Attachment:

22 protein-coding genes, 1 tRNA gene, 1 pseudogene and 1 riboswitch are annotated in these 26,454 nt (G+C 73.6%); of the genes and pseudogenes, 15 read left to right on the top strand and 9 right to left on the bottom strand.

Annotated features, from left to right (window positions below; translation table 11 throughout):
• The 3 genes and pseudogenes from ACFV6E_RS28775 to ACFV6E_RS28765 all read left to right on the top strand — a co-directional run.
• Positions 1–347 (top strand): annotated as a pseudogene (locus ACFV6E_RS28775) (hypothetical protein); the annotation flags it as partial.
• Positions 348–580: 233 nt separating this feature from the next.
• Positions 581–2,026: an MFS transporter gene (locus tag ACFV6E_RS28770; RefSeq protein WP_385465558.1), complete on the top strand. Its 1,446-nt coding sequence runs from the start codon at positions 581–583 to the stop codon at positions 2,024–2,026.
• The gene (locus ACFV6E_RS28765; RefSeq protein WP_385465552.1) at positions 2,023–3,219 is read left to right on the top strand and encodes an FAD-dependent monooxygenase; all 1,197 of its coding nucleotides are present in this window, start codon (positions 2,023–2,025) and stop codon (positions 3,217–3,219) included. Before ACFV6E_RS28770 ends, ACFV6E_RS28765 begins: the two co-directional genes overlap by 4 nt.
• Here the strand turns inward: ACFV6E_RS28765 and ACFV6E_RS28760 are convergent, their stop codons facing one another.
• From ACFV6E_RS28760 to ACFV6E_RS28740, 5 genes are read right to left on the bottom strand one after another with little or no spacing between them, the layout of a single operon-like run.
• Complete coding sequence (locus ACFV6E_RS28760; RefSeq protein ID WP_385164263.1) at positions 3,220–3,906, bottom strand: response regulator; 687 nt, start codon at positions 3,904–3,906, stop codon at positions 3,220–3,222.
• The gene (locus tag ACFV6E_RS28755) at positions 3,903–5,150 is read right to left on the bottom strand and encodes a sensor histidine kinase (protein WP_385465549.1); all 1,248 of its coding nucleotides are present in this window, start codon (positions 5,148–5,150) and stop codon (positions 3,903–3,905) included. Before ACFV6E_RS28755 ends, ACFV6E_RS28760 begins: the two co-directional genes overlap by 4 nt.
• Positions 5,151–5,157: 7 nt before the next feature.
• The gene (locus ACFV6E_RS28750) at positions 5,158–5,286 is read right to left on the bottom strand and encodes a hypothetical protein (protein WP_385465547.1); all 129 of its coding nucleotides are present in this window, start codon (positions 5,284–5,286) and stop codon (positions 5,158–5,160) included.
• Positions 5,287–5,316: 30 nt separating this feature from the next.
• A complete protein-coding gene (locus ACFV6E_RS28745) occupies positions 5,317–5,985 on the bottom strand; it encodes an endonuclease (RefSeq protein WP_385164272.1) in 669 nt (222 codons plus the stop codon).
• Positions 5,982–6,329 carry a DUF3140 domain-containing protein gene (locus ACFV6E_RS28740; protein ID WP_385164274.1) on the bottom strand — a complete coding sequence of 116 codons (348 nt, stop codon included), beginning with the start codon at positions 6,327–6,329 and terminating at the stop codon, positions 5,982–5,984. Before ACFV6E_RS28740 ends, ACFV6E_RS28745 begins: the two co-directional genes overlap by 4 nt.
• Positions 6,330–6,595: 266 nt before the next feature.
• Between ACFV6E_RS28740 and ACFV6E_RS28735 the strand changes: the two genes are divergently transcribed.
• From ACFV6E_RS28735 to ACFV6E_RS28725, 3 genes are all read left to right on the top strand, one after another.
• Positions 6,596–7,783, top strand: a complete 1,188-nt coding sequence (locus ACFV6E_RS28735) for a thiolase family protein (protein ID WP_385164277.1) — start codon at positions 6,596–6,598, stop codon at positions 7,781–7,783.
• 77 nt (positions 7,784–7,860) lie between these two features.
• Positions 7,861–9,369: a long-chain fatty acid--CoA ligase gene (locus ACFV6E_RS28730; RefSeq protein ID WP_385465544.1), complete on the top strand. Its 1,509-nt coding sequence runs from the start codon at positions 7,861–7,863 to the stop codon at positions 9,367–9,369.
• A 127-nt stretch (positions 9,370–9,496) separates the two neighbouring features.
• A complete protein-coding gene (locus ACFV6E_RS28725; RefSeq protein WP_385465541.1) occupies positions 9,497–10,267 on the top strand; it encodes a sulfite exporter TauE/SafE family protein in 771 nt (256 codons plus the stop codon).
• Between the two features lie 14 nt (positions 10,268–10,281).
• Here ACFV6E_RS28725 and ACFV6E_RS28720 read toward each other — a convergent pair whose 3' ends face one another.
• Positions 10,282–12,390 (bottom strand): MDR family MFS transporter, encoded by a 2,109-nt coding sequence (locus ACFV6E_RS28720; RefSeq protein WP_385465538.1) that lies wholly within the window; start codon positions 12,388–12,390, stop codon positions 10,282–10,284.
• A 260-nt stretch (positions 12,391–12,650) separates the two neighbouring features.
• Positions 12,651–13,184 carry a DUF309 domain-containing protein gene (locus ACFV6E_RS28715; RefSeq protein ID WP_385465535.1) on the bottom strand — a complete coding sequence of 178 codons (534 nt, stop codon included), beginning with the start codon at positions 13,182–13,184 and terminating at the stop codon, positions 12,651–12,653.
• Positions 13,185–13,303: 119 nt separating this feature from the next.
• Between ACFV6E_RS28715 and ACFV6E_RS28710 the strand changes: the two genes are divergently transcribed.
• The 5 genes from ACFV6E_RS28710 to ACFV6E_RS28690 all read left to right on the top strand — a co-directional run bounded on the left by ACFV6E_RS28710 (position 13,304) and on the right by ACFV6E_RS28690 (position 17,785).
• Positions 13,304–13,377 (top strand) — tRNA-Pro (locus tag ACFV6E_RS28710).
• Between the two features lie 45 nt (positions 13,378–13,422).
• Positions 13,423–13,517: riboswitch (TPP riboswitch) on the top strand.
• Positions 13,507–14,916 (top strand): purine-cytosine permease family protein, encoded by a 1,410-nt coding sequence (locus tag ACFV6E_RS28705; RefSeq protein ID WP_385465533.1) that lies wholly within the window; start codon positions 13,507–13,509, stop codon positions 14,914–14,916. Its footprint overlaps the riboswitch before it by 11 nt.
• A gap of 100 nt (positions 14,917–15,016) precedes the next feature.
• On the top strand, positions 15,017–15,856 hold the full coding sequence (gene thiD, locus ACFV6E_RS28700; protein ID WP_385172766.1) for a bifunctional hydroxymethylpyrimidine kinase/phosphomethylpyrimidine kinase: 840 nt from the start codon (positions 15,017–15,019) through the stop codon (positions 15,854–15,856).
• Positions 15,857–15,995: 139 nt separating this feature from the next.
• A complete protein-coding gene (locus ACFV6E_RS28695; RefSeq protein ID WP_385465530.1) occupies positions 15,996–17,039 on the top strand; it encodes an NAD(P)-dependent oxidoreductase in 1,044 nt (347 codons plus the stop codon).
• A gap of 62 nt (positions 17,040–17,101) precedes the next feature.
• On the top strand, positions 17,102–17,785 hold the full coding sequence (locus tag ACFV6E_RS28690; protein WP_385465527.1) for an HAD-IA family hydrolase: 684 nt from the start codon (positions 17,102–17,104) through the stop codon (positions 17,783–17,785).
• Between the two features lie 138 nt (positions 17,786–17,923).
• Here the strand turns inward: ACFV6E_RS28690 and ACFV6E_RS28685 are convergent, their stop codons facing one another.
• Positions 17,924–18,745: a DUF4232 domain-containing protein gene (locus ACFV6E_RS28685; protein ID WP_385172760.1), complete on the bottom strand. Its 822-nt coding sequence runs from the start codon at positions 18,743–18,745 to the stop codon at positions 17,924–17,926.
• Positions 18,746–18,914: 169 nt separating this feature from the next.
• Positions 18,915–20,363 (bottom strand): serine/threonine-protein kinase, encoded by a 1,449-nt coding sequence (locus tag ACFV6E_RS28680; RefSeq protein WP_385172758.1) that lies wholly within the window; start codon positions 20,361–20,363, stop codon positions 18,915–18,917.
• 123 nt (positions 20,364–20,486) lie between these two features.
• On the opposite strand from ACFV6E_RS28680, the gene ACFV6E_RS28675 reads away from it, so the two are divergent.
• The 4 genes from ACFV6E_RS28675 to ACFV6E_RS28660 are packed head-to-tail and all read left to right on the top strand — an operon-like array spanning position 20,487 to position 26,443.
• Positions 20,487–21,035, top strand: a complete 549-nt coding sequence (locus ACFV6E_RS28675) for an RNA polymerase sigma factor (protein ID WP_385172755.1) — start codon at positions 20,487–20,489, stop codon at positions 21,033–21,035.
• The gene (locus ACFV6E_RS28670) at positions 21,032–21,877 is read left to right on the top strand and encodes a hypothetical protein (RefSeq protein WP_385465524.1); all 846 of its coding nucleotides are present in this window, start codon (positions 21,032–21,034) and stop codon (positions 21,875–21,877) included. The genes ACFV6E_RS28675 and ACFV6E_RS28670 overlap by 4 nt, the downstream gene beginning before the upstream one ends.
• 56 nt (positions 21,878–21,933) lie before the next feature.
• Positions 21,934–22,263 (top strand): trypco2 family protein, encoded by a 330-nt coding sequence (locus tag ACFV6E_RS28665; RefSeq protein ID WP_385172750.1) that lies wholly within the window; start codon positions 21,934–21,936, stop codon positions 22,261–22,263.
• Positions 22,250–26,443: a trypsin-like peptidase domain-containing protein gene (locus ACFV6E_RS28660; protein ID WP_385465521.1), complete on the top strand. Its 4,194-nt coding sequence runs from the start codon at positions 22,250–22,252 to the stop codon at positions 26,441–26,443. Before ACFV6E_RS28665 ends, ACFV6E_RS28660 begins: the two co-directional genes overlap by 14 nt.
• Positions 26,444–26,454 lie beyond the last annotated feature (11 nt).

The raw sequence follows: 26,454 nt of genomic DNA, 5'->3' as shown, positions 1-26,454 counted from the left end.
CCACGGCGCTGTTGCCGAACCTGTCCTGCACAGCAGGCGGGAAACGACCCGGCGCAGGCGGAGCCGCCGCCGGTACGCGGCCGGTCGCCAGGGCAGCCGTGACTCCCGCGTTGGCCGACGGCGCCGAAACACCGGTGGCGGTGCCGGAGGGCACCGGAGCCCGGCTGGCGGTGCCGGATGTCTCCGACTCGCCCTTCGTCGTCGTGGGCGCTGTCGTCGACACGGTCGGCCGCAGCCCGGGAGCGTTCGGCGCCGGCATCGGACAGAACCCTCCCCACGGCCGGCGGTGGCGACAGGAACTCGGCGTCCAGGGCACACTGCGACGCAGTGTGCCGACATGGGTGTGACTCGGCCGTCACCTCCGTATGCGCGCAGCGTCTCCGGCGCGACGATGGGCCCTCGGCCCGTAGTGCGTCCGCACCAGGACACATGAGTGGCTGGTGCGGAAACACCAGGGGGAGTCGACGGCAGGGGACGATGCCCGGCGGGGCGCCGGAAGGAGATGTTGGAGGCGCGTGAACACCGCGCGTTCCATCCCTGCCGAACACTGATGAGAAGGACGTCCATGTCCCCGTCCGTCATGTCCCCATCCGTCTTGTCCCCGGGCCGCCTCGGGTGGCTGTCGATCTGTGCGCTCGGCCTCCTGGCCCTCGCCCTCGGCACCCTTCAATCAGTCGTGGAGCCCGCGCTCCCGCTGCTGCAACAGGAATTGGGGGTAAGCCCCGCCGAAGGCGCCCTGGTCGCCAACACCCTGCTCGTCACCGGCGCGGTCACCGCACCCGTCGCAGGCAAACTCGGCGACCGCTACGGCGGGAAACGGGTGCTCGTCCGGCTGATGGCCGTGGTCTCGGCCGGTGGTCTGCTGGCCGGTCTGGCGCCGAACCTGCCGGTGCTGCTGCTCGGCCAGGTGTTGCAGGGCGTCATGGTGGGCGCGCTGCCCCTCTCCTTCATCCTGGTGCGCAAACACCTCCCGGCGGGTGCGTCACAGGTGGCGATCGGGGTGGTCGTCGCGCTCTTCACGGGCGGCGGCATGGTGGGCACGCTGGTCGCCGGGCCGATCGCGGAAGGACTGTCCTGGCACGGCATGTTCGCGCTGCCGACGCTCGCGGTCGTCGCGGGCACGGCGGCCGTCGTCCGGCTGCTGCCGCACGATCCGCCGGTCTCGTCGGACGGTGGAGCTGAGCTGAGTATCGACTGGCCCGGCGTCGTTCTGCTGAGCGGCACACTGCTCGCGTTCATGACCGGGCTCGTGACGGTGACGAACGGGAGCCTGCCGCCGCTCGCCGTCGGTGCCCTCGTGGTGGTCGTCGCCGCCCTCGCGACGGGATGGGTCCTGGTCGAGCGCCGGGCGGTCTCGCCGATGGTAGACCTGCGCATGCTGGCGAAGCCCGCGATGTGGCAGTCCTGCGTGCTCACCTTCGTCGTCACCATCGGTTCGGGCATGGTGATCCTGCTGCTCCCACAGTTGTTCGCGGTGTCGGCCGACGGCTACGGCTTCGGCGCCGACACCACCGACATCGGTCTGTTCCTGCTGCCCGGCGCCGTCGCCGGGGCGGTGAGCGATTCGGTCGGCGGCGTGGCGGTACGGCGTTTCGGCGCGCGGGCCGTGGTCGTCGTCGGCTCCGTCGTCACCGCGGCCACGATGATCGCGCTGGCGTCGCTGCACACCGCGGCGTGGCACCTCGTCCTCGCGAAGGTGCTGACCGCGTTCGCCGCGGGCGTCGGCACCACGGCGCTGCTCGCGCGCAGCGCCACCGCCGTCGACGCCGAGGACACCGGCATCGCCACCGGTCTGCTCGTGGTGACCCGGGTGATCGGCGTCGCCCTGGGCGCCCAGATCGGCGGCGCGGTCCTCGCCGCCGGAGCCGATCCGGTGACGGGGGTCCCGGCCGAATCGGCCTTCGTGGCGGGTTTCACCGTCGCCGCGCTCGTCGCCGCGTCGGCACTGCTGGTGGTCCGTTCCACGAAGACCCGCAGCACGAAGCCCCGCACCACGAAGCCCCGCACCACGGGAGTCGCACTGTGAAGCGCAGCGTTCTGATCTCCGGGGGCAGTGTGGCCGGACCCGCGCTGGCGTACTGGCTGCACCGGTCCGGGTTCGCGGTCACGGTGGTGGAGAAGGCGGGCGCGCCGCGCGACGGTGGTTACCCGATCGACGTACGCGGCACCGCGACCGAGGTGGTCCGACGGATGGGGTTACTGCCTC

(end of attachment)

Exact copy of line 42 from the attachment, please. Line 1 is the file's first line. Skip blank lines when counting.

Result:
• On the top strand, positions 17,102–17,785 hold the full coding sequence (locus tag ACFV6E_RS28690; protein WP_385465527.1) for an HAD-IA family hydrolase: 684 nt from the start codon (positions 17,102–17,104) through the stop codon (positions 17,783–17,785).